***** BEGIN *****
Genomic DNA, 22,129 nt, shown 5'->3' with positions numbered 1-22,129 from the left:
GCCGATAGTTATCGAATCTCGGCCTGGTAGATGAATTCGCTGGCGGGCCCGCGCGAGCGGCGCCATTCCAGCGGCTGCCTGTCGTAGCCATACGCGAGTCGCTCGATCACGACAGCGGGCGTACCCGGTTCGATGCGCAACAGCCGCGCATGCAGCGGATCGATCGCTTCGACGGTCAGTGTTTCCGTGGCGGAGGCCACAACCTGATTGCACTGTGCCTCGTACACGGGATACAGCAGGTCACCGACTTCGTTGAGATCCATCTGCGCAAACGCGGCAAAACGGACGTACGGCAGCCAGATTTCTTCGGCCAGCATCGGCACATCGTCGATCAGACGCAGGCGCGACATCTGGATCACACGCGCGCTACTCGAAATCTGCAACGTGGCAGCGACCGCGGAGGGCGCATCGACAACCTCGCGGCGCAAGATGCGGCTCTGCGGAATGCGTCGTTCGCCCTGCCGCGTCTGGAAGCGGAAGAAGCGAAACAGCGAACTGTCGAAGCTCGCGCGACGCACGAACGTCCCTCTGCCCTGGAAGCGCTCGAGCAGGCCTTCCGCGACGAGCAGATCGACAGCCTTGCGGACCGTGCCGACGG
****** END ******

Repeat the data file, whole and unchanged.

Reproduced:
Genomic DNA, 22,129 nt, shown 5'->3' with positions numbered 1-22,129 from the left:
GCCGATAGTTATCGAATCTCGGCCTGGTAGATGAATTCGCTGGCGGGCCCGCGCGAGCGGCGCCATTCCAGCGGCTGCCTGTCGTAGCCATACGCGAGTCGCTCGATCACGACAGCGGGCGTACCCGGTTCGATGCGCAACAGCCGCGCATGCAGCGGATCGATCGCTTCGACGGTCAGTGTTTCCGTGGCGGAGGCCACAACCTGATTGCACTGTGCCTCGTACACGGGATACAGCAGGTCACCGACTTCGTTGAGATCCATCTGCGCAAACGCGGCAAAACGGACGTACGGCAGCCAGATTTCTTCGGCCAGCATCGGCACATCGTCGATCAGACGCAGGCGCGACATCTGGATCACACGCGCGCTACTCGAAATCTGCAACGTGGCAGCGACCGCGGAGGGCGCATCGACAACCTCGCGGCGCAAGATGCGGCTCTGCGGAATGCGTCGTTCGCCCTGCCGCGTCTGGAAGCGGAAGAAGCGAAACAGCGAACTGTCGAAGCTCGCGCGACGCACGAACGTCCCTCTGCCCTGGAAGCGCTCGAGCAGGCCTTCCGCGACGAGCAGATCGACAGCCTTGCGGACCGTGCCGACGG